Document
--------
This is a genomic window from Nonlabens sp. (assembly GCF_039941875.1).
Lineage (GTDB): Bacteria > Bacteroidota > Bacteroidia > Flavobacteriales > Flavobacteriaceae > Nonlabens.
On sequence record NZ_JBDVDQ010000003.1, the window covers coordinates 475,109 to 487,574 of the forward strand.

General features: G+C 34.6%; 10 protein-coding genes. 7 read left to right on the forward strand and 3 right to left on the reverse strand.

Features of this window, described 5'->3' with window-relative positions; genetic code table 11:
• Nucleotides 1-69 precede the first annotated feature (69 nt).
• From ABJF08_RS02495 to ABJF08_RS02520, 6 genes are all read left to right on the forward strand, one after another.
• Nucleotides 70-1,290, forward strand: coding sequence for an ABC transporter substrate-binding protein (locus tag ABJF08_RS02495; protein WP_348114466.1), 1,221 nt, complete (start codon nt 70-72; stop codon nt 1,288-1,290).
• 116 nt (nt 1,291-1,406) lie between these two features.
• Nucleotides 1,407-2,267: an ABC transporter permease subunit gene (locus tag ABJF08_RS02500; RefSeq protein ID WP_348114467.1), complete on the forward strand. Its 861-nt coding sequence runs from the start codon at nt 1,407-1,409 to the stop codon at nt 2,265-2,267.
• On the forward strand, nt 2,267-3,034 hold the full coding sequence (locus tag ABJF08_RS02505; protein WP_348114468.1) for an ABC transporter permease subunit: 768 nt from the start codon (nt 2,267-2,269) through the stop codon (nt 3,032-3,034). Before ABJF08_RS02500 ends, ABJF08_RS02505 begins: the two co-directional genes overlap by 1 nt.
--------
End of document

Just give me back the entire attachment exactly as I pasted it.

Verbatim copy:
This is a genomic window from Nonlabens sp. (assembly GCF_039941875.1).
Lineage (GTDB): Bacteria > Bacteroidota > Bacteroidia > Flavobacteriales > Flavobacteriaceae > Nonlabens.
On sequence record NZ_JBDVDQ010000003.1, the window covers coordinates 475,109 to 487,574 of the forward strand.

General features: G+C 34.6%; 10 protein-coding genes. 7 read left to right on the forward strand and 3 right to left on the reverse strand.

Features of this window, described 5'->3' with window-relative positions; genetic code table 11:
• Nucleotides 1-69 precede the first annotated feature (69 nt).
• From ABJF08_RS02495 to ABJF08_RS02520, 6 genes are all read left to right on the forward strand, one after another.
• Nucleotides 70-1,290, forward strand: coding sequence for an ABC transporter substrate-binding protein (locus tag ABJF08_RS02495; protein WP_348114466.1), 1,221 nt, complete (start codon nt 70-72; stop codon nt 1,288-1,290).
• 116 nt (nt 1,291-1,406) lie between these two features.
• Nucleotides 1,407-2,267: an ABC transporter permease subunit gene (locus tag ABJF08_RS02500; RefSeq protein ID WP_348114467.1), complete on the forward strand. Its 861-nt coding sequence runs from the start codon at nt 1,407-1,409 to the stop codon at nt 2,265-2,267.
• On the forward strand, nt 2,267-3,034 hold the full coding sequence (locus tag ABJF08_RS02505; protein WP_348114468.1) for an ABC transporter permease subunit: 768 nt from the start codon (nt 2,267-2,269) through the stop codon (nt 3,032-3,034). Before ABJF08_RS02500 ends, ABJF08_RS02505 begins: the two co-directional genes overlap by 1 nt.